Dr. Edward Kardas, distinguished professor of psychology and Honors College director at Southern Arkansas University, is a co-editor on the recently-published Handbook of Cognitive Archeology: Psychology in Prehistory. It has been published by Taylor-Francis.

Kardas edited the book along with Tracy Henley and Matt Rossano. The book examines the prehistory of physiological and developmental psychology, cognitive psychology, social psychology, and personality and clinical psychology. “Archeologists now infer the behavior of long-dead humans from ancient bones and artifacts,” Kardas said. “Psychologists have become more interested in the behavior, cognitions, social factors, and personalities of ancient humans.”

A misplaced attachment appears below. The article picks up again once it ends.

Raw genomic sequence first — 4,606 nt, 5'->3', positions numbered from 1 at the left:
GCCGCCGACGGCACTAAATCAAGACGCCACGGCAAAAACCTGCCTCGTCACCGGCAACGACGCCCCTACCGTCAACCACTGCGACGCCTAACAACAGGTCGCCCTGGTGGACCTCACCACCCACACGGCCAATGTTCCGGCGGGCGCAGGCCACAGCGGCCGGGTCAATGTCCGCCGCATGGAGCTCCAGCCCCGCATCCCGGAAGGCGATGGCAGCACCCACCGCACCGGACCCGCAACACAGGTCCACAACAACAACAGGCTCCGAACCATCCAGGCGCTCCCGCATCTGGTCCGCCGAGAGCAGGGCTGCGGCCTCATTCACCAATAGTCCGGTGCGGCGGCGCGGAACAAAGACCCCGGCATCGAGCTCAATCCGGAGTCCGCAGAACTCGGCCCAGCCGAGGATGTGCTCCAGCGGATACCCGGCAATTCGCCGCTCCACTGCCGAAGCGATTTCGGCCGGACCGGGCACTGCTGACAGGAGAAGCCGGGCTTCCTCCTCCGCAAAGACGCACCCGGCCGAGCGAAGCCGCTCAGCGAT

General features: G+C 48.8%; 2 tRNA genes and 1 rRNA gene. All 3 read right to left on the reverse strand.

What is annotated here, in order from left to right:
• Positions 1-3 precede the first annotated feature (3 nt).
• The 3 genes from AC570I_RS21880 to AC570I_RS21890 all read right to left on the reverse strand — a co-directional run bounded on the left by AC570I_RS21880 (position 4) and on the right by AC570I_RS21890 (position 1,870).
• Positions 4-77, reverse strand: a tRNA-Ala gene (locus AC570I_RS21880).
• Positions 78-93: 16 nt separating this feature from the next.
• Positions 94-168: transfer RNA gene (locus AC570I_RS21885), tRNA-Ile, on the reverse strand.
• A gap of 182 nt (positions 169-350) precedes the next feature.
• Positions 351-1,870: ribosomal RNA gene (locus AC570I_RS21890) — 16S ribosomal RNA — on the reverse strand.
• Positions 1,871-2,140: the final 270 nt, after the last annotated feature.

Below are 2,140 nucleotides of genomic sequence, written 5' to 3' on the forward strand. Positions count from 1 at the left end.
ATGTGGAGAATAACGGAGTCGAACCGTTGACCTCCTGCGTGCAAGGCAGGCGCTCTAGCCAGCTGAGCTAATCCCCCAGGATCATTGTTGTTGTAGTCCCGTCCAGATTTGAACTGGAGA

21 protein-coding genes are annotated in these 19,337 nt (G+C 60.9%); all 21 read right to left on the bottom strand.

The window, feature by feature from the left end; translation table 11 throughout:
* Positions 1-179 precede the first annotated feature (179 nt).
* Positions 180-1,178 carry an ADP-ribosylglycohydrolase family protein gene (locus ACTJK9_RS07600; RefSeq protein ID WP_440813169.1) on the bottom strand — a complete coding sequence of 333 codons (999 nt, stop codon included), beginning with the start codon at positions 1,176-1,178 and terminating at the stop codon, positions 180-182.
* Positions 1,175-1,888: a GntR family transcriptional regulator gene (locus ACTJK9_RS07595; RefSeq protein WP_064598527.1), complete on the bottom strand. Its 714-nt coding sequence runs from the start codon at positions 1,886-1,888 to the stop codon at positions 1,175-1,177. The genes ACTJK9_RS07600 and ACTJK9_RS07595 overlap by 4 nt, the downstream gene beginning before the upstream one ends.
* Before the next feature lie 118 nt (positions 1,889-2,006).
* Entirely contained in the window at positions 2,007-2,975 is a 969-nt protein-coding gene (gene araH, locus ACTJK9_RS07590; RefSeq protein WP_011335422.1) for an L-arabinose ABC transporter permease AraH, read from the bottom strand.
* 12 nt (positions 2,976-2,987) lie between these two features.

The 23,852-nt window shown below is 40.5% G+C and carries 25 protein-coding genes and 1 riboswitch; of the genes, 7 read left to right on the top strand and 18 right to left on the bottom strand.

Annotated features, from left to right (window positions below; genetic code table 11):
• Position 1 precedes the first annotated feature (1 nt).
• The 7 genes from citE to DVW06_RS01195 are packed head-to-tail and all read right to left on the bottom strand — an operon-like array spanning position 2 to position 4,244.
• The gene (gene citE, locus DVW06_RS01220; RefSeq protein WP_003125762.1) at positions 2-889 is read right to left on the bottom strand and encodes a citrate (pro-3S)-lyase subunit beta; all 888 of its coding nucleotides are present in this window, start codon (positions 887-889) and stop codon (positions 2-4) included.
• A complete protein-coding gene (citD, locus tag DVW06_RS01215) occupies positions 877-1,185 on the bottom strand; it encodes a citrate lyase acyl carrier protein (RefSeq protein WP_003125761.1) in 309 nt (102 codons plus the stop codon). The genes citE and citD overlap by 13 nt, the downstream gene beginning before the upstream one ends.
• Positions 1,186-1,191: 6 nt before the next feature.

He said the seed for the book was planted after he and his co-editors finished presenting papers at the Southwestern Psychological Association’s 2017 meeting. “The discussion blossomed into a 545-page book with 39 authors contributing 29 chapters.”
The two forwards examine the scope of the volume from the viewpoints of cognitive archaeology and psychology, respectively. The disciplines have “converging interests” in understanding the human past, Kardas said.

According to the Press Release, a chapter in the book by Derek Hodgson, an archeologist, examines why the basic design on the stone hand axe remained unchanged for 500,000 years. Another chapter, by Edward Hagen and Shannon Tushingham, looks at the long history of human use of psychoactive substances. Other chapters cover morality, technical cognition, the evolution of language, and the archeology of madness. “The range of topics is extraordinary,” Kardas enthused.